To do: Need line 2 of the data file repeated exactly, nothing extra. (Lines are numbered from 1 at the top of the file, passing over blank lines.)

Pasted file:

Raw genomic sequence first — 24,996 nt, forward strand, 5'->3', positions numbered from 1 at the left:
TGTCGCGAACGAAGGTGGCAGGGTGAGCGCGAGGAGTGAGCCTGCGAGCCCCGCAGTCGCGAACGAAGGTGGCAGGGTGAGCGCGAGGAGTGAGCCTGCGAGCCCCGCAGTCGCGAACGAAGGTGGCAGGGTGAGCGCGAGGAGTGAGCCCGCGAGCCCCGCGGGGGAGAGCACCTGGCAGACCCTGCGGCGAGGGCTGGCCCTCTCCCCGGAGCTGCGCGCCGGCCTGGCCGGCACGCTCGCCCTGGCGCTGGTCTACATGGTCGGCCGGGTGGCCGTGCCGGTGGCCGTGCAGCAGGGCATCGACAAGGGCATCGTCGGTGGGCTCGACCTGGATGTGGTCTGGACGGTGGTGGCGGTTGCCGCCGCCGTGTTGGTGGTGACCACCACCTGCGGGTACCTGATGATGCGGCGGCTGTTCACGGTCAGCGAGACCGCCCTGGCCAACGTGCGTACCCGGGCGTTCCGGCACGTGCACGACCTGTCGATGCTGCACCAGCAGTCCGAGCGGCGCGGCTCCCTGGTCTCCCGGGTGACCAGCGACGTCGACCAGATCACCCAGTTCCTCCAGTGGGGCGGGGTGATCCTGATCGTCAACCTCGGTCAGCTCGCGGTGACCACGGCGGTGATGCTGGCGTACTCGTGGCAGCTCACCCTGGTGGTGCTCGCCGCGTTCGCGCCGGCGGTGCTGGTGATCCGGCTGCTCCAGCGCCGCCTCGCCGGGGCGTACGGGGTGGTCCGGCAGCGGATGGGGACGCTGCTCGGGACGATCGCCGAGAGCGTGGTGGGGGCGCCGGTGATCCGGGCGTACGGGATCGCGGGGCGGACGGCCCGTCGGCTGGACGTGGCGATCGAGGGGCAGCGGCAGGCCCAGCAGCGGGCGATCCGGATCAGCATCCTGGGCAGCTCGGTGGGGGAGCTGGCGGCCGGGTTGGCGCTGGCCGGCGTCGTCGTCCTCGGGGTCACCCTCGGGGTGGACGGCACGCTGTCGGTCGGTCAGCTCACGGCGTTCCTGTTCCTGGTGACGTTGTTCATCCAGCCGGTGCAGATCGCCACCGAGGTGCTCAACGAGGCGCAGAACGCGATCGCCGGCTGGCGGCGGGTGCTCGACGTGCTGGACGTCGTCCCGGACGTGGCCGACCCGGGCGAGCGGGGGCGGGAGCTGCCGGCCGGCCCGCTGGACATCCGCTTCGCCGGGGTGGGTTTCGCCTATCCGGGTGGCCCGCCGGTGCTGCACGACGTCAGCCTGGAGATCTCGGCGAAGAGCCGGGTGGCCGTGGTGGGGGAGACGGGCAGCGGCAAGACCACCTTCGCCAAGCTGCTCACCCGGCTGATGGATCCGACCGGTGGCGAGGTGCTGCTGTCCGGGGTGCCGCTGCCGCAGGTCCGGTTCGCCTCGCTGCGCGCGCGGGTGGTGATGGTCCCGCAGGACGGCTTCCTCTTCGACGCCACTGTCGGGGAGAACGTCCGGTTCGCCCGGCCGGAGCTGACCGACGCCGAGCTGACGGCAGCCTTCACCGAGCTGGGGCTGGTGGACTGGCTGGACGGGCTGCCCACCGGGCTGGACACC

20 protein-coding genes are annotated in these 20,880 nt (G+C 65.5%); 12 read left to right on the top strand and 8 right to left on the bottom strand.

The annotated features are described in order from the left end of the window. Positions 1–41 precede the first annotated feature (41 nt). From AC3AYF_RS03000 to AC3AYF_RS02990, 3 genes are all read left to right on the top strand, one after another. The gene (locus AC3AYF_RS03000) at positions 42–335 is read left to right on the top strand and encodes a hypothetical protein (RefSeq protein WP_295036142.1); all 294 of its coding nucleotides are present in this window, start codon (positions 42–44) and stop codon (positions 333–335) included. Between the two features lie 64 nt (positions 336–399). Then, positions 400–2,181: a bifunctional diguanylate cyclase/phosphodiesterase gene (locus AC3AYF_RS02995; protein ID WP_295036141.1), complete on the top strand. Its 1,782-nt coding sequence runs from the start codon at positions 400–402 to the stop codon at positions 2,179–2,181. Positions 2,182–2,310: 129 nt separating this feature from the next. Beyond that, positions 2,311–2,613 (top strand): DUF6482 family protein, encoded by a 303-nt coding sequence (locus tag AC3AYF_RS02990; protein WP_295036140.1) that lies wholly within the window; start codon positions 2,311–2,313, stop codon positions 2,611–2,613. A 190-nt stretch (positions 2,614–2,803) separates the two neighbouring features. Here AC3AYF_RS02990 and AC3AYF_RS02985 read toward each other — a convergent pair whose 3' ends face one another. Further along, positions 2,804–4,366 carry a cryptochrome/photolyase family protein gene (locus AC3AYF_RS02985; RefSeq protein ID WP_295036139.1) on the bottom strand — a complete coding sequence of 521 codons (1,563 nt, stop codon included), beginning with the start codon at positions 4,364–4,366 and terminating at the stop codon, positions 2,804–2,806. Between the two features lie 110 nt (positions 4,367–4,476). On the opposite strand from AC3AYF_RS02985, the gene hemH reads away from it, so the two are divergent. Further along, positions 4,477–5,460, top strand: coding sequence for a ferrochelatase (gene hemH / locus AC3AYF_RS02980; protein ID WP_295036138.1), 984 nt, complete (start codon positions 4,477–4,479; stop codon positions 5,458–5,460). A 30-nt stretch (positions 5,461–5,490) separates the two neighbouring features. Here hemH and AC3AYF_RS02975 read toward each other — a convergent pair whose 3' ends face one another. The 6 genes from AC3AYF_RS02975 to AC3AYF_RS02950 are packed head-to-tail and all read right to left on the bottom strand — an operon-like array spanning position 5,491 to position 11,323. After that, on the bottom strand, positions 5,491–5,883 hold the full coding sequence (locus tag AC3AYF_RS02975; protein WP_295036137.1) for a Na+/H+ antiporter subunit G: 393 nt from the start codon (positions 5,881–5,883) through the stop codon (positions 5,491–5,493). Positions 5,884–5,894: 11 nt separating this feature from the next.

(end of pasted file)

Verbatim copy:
TGTCGCGAACGAAGGTGGCAGGGTGAGCGCGAGGAGTGAGCCTGCGAGCCCCGCAGTCGCGAACGAAGGTGGCAGGGTGAGCGCGAGGAGTGAGCCTGCGAGCCCCGCAGTCGCGAACGAAGGTGGCAGGGTGAGCGCGAGGAGTGAGCCCGCGAGCCCCGCGGGGGAGAGCACCTGGCAGACCCTGCGGCGAGGGCTGGCCCTCTCCCCGGAGCTGCGCGCCGGCCTGGCCGGCACGCTCGCCCTGGCGCTGGTCTACATGGTCGGCCGGGTGGCCGTGCCGGTGGCCGTGCAGCAGGGCATCGACAAGGGCATCGTCGGTGGGCTCGACCTGGATGTGGTCTGGACGGTGGTGGCGGTTGCCGCCGCCGTGTTGGTGGTGACCACCACCTGCGGGTACCTGATGATGCGGCGGCTGTTCACGGTCAGCGAGACCGCCCTGGCCAACGTGCGTACCCGGGCGTTCCGGCACGTGCACGACCTGTCGATGCTGCACCAGCAGTCCGAGCGGCGCGGCTCCCTGGTCTCCCGGGTGACCAGCGACGTCGACCAGATCACCCAGTTCCTCCAGTGGGGCGGGGTGATCCTGATCGTCAACCTCGGTCAGCTCGCGGTGACCACGGCGGTGATGCTGGCGTACTCGTGGCAGCTCACCCTGGTGGTGCTCGCCGCGTTCGCGCCGGCGGTGCTGGTGATCCGGCTGCTCCAGCGCCGCCTCGCCGGGGCGTACGGGGTGGTCCGGCAGCGGATGGGGACGCTGCTCGGGACGATCGCCGAGAGCGTGGTGGGGGCGCCGGTGATCCGGGCGTACGGGATCGCGGGGCGGACGGCCCGTCGGCTGGACGTGGCGATCGAGGGGCAGCGGCAGGCCCAGCAGCGGGCGATCCGGATCAGCATCCTGGGCAGCTCGGTGGGGGAGCTGGCGGCCGGGTTGGCGCTGGCCGGCGTCGTCGTCCTCGGGGTCACCCTCGGGGTGGACGGCACGCTGTCGGTCGGTCAGCTCACGGCGTTCCTGTTCCTGGTGACGTTGTTCATCCAGCCGGTGCAGATCGCCACCGAGGTGCTCAACGAGGCGCAGAACGCGATCGCCGGCTGGCGGCGGGTGCTCGACGTGCTGGACGTCGTCCCGGACGTGGCCGACCCGGGCGAGCGGGGGCGGGAGCTGCCGGCCGGCCCGCTGGACATCCGCTTCGCCGGGGTGGGTTTCGCCTATCCGGGTGGCCCGCCGGTGCTGCACGACGTCAGCCTGGAGATCTCGGCGAAGAGCCGGGTGGCCGTGGTGGGGGAGACGGGCAGCGGCAAGACCACCTTCGCCAAGCTGCTCACCCGGCTGATGGATCCGACCGGTGGCGAGGTGCTGCTGTCCGGGGTGCCGCTGCCGCAGGTCCGGTTCGCCTCGCTGCGCGCGCGGGTGGTGATGGTCCCGCAGGACGGCTTCCTCTTCGACGCCACTGTCGGGGAGAACGTCCGGTTCGCCCGGCCGGAGCTGACCGACGCCGAGCTGACGGCAGCCTTCACCGAGCTGGGGCTGGTGGACTGGCTGGACGGGCTGCCCACCGGGCTGGACACC